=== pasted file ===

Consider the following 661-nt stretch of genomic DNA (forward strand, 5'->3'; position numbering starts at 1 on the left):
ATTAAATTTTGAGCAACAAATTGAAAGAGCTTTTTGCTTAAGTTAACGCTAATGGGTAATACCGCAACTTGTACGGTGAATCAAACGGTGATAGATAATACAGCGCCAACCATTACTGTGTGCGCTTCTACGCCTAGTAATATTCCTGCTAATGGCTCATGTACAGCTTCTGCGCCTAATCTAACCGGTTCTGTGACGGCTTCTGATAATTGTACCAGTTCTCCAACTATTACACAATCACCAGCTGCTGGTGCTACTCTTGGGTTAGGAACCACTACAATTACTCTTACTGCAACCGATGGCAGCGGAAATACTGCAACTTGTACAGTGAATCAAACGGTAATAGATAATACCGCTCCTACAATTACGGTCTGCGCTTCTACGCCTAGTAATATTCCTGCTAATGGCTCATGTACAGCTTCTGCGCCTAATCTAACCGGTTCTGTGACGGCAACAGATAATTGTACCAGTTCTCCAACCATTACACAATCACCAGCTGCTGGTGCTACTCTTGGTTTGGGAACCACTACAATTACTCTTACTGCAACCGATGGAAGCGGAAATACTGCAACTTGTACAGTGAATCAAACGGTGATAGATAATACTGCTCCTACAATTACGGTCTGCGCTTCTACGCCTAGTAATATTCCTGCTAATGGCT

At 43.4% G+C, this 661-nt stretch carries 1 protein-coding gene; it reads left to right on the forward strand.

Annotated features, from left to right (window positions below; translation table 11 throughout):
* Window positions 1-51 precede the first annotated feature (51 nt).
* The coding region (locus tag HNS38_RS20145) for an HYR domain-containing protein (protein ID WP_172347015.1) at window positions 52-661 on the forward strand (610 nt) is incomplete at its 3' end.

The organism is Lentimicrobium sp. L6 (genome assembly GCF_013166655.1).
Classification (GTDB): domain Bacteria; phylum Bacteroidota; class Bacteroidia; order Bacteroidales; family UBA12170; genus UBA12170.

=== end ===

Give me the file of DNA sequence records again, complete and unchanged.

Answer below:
Consider the following 661-nt stretch of genomic DNA (forward strand, 5'->3'; position numbering starts at 1 on the left):
ATTAAATTTTGAGCAACAAATTGAAAGAGCTTTTTGCTTAAGTTAACGCTAATGGGTAATACCGCAACTTGTACGGTGAATCAAACGGTGATAGATAATACAGCGCCAACCATTACTGTGTGCGCTTCTACGCCTAGTAATATTCCTGCTAATGGCTCATGTACAGCTTCTGCGCCTAATCTAACCGGTTCTGTGACGGCTTCTGATAATTGTACCAGTTCTCCAACTATTACACAATCACCAGCTGCTGGTGCTACTCTTGGGTTAGGAACCACTACAATTACTCTTACTGCAACCGATGGCAGCGGAAATACTGCAACTTGTACAGTGAATCAAACGGTAATAGATAATACCGCTCCTACAATTACGGTCTGCGCTTCTACGCCTAGTAATATTCCTGCTAATGGCTCATGTACAGCTTCTGCGCCTAATCTAACCGGTTCTGTGACGGCAACAGATAATTGTACCAGTTCTCCAACCATTACACAATCACCAGCTGCTGGTGCTACTCTTGGTTTGGGAACCACTACAATTACTCTTACTGCAACCGATGGAAGCGGAAATACTGCAACTTGTACAGTGAATCAAACGGTGATAGATAATACTGCTCCTACAATTACGGTCTGCGCTTCTACGCCTAGTAATATTCCTGCTAATGGCT

At 43.4% G+C, this 661-nt stretch carries 1 protein-coding gene; it reads left to right on the forward strand.

Annotated features, from left to right (window positions below; translation table 11 throughout):
* Window positions 1-51 precede the first annotated feature (51 nt).
* The coding region (locus tag HNS38_RS20145) for an HYR domain-containing protein (protein ID WP_172347015.1) at window positions 52-661 on the forward strand (610 nt) is incomplete at its 3' end.

The organism is Lentimicrobium sp. L6 (genome assembly GCF_013166655.1).
Classification (GTDB): domain Bacteria; phylum Bacteroidota; class Bacteroidia; order Bacteroidales; family UBA12170; genus UBA12170.